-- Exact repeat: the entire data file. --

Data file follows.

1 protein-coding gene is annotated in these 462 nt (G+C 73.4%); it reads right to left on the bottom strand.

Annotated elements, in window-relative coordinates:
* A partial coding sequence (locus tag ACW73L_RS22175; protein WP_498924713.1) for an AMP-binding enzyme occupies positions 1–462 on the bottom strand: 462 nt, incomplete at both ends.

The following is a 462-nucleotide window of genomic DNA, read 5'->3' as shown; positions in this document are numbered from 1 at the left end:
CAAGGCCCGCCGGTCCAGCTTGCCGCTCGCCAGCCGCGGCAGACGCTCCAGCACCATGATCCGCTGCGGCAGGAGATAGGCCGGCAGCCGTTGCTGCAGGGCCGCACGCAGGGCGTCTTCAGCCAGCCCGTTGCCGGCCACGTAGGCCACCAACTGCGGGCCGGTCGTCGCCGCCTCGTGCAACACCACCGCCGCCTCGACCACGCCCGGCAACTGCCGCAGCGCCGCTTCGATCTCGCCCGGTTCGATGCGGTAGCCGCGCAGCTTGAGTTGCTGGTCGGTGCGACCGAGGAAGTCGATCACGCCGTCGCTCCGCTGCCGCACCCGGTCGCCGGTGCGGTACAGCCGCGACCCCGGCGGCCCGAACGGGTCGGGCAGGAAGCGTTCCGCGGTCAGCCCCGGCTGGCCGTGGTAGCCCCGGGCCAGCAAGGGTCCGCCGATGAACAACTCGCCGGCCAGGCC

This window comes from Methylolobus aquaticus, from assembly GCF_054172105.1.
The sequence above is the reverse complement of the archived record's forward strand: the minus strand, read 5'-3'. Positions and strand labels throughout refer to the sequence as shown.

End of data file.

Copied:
1 protein-coding gene is annotated in these 462 nt (G+C 73.4%); it reads right to left on the bottom strand.

Annotated elements, in window-relative coordinates:
* A partial coding sequence (locus tag ACW73L_RS22175; protein WP_498924713.1) for an AMP-binding enzyme occupies positions 1–462 on the bottom strand: 462 nt, incomplete at both ends.

The following is a 462-nucleotide window of genomic DNA, read 5'->3' as shown; positions in this document are numbered from 1 at the left end:
CAAGGCCCGCCGGTCCAGCTTGCCGCTCGCCAGCCGCGGCAGACGCTCCAGCACCATGATCCGCTGCGGCAGGAGATAGGCCGGCAGCCGTTGCTGCAGGGCCGCACGCAGGGCGTCTTCAGCCAGCCCGTTGCCGGCCACGTAGGCCACCAACTGCGGGCCGGTCGTCGCCGCCTCGTGCAACACCACCGCCGCCTCGACCACGCCCGGCAACTGCCGCAGCGCCGCTTCGATCTCGCCCGGTTCGATGCGGTAGCCGCGCAGCTTGAGTTGCTGGTCGGTGCGACCGAGGAAGTCGATCACGCCGTCGCTCCGCTGCCGCACCCGGTCGCCGGTGCGGTACAGCCGCGACCCCGGCGGCCCGAACGGGTCGGGCAGGAAGCGTTCCGCGGTCAGCCCCGGCTGGCCGTGGTAGCCCCGGGCCAGCAAGGGTCCGCCGATGAACAACTCGCCGGCCAGGCC

This window comes from Methylolobus aquaticus, from assembly GCF_054172105.1.
The sequence above is the reverse complement of the archived record's forward strand: the minus strand, read 5'-3'. Positions and strand labels throughout refer to the sequence as shown.